Victor A. Friedman
vfriedm at MIDWAY.UCHICAGO.EDU
Mon Dec 23 23:34:05 UTC 2002
In response to Björn Wiemer's query,
According to Mefküre Mollova, who reviewed Pokrovskaja's grammar of
Gagauz arguing that it was not a language separate from Turkish (the
Gagauz are Christians living in the Black Sea region of what is now
Bulgaria-Romania-Moldova-Ukraine whose Turkic language is generally
considered to belong to the Oghuz branch but has some Kipchak
features), the Gagauz refer to their language as türkchemiz 'our
Also, speakers of the former Serbo-Croatian often referred to their
language as "nash jezik" in the old days and nowadays do so to avoid
having to choose one of the many possible names plus/minus all the
Macedonians also use various forms of 'our' to refer to their
language (e.g. zboruva po-nashinski 'one speaks our-ian [lit. in our
fashion]')-- in the Macedonian dialect of Boboshtica and Drenovjane
near Korcha in Albania kaj nas 'like us'. These usages date from the
period before modern national consciousness, when one's primary
source of identity was religion, not language. Although some
Macedonians did refer to their language as bugarski (or blgarski,
etc., depending on the dialect) 'Bulgarian' or srpski 'Serbian' by
the mid-nineteenth-century some were using makedonski 'Macedonian',
but most referred to it with some form of "our" In those days,
Macedonian-speaking Muslims called themselves "Turks" (turchin, pl.
turtsi) and Macedonian-speaking Christians referred to themselves as
Kaurin (pl. Kauri) from dialectal Turkish for 'infidel' (Eng.
giaour). In isolated villages, this usage still occurs. The
identities (and literary languages that go with them) of the Balkans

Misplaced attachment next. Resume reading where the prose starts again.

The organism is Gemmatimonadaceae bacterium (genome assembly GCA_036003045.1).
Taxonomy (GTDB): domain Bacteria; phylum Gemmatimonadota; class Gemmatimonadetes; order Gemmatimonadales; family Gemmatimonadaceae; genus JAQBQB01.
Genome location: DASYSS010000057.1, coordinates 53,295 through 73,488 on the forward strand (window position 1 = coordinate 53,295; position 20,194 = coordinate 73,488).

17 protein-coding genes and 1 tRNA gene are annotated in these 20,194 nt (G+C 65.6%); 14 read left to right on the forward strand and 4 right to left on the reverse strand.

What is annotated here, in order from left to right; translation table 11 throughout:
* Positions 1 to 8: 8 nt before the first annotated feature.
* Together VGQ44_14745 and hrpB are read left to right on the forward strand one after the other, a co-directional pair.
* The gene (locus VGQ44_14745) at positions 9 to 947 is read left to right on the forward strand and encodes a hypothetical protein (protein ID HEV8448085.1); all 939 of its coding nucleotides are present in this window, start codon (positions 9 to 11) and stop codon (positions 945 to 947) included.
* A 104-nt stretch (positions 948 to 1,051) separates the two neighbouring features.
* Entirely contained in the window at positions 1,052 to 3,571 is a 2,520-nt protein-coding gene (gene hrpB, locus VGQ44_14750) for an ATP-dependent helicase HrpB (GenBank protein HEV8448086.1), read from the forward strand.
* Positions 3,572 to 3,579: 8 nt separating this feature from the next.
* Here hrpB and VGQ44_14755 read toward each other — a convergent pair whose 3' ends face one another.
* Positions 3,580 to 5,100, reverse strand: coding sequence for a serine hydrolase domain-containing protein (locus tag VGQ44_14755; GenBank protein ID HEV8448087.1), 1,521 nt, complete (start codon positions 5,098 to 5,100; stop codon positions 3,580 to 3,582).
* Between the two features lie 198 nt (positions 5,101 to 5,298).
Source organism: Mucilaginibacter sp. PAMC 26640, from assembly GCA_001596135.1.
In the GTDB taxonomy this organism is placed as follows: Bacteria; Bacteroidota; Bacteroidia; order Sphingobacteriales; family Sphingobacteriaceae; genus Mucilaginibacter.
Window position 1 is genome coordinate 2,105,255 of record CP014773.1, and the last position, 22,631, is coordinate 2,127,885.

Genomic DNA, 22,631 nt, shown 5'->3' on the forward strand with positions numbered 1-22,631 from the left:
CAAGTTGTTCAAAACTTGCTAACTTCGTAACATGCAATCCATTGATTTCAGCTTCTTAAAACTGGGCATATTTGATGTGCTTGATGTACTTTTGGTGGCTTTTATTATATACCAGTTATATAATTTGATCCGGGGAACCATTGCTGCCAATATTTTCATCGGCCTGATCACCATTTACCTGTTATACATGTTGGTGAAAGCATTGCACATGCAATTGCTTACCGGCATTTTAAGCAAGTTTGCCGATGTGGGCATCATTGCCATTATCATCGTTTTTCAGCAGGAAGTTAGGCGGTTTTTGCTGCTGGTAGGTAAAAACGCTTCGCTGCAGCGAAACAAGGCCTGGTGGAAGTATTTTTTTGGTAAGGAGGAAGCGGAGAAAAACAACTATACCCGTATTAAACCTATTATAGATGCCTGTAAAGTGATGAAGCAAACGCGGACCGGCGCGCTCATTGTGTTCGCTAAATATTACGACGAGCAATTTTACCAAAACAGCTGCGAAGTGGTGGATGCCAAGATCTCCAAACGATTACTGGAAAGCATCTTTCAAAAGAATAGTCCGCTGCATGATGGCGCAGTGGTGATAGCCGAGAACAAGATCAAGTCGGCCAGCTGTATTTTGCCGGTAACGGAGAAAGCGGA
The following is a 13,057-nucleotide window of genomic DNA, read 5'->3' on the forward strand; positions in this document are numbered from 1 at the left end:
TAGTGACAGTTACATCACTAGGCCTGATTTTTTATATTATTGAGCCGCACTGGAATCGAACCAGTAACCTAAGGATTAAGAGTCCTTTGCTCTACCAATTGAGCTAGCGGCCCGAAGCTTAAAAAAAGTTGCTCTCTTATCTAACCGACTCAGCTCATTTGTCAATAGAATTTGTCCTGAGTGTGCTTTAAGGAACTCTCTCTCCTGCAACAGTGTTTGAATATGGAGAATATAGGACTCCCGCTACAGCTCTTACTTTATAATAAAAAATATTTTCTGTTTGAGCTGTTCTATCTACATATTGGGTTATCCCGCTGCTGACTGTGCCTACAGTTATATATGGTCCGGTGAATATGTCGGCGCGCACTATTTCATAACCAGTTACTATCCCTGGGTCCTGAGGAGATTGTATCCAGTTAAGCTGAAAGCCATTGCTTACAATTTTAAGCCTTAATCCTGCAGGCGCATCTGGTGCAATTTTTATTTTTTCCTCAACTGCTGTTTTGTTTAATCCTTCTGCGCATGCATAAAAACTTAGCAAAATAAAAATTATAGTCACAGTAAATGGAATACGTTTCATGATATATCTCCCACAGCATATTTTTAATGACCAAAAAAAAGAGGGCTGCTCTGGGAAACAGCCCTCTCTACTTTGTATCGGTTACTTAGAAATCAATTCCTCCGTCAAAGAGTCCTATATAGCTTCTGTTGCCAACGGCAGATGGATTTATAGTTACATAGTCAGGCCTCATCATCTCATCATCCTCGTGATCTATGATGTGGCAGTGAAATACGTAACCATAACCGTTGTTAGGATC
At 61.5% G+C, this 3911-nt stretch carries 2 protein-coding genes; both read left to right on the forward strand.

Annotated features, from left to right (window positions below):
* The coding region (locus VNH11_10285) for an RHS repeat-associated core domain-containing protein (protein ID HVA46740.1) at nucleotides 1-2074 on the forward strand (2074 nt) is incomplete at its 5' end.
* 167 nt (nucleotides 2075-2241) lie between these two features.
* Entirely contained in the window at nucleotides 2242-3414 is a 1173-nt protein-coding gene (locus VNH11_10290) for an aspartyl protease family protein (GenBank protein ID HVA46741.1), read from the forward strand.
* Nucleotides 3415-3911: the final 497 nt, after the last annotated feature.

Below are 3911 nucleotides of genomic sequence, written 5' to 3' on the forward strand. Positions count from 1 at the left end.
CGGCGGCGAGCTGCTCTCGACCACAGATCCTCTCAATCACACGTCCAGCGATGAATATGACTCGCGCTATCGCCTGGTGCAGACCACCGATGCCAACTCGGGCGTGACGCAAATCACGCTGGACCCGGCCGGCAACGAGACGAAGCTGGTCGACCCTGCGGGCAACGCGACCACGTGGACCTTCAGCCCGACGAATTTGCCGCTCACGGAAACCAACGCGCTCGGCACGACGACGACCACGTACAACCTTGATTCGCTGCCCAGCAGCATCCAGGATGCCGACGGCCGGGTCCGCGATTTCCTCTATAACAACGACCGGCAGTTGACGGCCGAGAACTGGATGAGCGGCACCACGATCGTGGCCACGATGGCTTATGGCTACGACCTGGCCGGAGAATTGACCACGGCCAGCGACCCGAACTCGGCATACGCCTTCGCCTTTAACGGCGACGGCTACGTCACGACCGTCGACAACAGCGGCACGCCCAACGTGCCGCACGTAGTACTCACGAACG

today emerged during the course of the 19th century.
Although Macedonian had low prestige vis-a-vis Serbian and Bulgarian
in the 19th century -- and even today Bulgarian linguists continue to
claim that Macedonian is a dialect of Bulgarian (they also claim all
of southern Serbia), and the use of "nash" could be correlated with
low prestige for Slavic vis-a-vis Turkish and Greek (but not Albanian
and Aromanian), it is arguably also correlated with the use of
religion rather than language as the basis of identity.
In Albanian, Gjuha jonë 'our language' is the name of an language
pedagogy journal, but Albanians of Albania (and adjacent regions)
always refer to their language as shqip, which probably comes from
'[speak] clearly' (the comparison with shqiponj 'eagle' is a folk
Herson-Finn, Viktoria S. 1996. What is Nas [=Nash]: Toward a
Theory of Ethnolect in the South Slavic Dialect Continuum. Ph.D.
dissertation. The Ohio State University.
On Macedonian language and identity see
Friedman, Victor. A. The Modern Macedonian Standard Language and Its
Relation to Modern Macedonian Identity. in The Macedonian Question:
Culture, Historiography, Politics, ed. by Victor Roudometoff.
Boulder, CO: East European Monographs. 2000. 173-206.
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